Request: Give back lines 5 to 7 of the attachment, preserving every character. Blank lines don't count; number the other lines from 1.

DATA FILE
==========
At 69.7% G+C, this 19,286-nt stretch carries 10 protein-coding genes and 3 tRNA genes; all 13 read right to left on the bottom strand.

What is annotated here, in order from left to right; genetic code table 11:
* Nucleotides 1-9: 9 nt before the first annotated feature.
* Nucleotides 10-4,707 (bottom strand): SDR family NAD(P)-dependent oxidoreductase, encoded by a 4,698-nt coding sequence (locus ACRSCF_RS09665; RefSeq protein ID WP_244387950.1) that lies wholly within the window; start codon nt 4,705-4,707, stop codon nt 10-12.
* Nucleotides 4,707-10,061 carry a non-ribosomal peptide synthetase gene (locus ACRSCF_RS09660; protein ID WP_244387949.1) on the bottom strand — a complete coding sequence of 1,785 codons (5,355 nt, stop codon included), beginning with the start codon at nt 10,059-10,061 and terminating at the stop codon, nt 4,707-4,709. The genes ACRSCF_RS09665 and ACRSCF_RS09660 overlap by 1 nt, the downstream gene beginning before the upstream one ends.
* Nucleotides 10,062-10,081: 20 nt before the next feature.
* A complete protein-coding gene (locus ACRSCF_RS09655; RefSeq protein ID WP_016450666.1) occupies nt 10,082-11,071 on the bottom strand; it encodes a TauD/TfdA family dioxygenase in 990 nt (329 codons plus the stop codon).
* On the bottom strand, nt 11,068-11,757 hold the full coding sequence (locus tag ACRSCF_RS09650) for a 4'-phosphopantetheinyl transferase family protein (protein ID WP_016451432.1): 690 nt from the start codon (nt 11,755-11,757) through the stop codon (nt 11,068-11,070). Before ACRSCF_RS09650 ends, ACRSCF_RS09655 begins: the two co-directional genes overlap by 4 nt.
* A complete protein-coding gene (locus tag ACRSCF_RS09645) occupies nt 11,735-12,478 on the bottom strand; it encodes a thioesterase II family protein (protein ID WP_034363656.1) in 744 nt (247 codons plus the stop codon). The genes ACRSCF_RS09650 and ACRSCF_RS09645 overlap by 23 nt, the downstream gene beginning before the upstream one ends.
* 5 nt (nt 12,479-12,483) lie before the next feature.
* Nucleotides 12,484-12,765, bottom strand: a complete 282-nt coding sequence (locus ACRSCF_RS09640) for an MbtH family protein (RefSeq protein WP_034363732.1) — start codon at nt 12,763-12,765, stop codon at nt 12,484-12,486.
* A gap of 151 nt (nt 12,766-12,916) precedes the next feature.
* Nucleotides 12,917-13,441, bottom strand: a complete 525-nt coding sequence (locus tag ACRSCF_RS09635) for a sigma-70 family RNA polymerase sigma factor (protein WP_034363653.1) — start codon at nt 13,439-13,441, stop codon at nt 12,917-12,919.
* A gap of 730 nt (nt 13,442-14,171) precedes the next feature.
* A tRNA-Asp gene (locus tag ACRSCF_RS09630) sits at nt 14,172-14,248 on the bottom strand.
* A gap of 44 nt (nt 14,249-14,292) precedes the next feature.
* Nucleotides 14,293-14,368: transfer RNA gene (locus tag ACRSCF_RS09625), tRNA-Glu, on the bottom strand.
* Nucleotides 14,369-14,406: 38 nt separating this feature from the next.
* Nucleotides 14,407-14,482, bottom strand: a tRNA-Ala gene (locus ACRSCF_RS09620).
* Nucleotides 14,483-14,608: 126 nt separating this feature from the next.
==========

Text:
* Nucleotides 4,707-10,061 carry a non-ribosomal peptide synthetase gene (locus ACRSCF_RS09660; protein ID WP_244387949.1) on the bottom strand — a complete coding sequence of 1,785 codons (5,355 nt, stop codon included), beginning with the start codon at nt 10,059-10,061 and terminating at the stop codon, nt 4,707-4,709. The genes ACRSCF_RS09665 and ACRSCF_RS09660 overlap by 1 nt, the downstream gene beginning before the upstream one ends.
* Nucleotides 10,062-10,081: 20 nt before the next feature.
* A complete protein-coding gene (locus ACRSCF_RS09655; RefSeq protein ID WP_016450666.1) occupies nt 10,082-11,071 on the bottom strand; it encodes a TauD/TfdA family dioxygenase in 990 nt (329 codons plus the stop codon).